Genebanks underpin global food security, conserving and distributing agrobiodiversity for use in research and breeding. The CGIAR collections include >700,000 seed accessions, held in trust as global public goods. However, the role of genebanks in contributing to global food security can only be realized if collections are effectively managed. Examination of the historical viability monitoring data from seven CGIAR genebanks confirmed that high seed viability was maintained for many decades for the various crops and forage species. However, departures from optimum management procedures were revealed, and there were insufficient data gathered to derive reliable estimates of longevity needed to better forecast regeneration requirements, estimate the size of seed lots that should be stored, and optimize accession monitoring intervals.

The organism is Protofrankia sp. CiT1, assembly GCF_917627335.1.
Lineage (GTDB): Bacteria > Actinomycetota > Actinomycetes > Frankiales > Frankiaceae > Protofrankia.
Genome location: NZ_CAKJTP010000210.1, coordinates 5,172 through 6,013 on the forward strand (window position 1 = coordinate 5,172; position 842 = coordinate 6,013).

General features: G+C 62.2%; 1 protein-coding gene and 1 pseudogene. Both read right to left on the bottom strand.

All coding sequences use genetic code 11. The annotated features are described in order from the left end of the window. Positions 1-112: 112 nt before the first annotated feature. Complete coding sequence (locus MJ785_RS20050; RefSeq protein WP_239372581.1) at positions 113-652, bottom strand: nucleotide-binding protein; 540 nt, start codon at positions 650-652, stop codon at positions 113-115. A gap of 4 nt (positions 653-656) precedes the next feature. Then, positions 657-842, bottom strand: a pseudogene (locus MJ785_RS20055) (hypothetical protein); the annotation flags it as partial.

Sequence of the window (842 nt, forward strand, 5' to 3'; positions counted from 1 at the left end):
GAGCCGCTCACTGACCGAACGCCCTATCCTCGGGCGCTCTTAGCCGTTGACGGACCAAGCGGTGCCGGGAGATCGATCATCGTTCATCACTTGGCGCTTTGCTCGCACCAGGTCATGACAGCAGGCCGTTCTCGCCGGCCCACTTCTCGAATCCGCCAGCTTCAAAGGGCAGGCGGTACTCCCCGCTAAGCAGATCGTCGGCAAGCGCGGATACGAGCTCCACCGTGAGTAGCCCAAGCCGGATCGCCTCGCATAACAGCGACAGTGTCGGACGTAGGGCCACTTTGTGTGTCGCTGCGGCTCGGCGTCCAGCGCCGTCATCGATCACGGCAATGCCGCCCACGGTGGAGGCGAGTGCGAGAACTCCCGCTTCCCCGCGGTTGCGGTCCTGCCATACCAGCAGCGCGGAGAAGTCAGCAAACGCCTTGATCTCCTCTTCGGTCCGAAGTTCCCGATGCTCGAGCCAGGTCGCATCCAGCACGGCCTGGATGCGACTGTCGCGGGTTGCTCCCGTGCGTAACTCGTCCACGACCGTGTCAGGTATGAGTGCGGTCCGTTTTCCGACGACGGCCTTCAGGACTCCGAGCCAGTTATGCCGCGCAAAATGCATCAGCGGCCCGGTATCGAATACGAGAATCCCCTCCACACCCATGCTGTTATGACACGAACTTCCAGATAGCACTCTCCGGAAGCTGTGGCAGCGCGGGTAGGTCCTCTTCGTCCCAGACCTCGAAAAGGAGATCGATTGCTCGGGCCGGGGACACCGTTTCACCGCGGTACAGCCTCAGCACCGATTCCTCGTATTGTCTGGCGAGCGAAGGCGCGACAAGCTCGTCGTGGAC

Authors: Hay, F.R.; Whitehouse, K.J.; Ellis, R.H.; Sackville Hamilto, N.R.; Lusty, C.; Ndjiondjop, M.N.; Tia, D.; Wenzl, P.; Santos, L.G.; Yazbek, M.; Azevedo, V.C.R.; Peerzada, O.H.; Abberton, M.; Oyatomi, O.; de Guzman, F.; Capilit, G.; Muchugi, A.; Kinyanjui, Z.
Subjects: agrobiodiversity, gene banks, seed longevity, monitoring
Publication type: ISI, Journal Article, Publication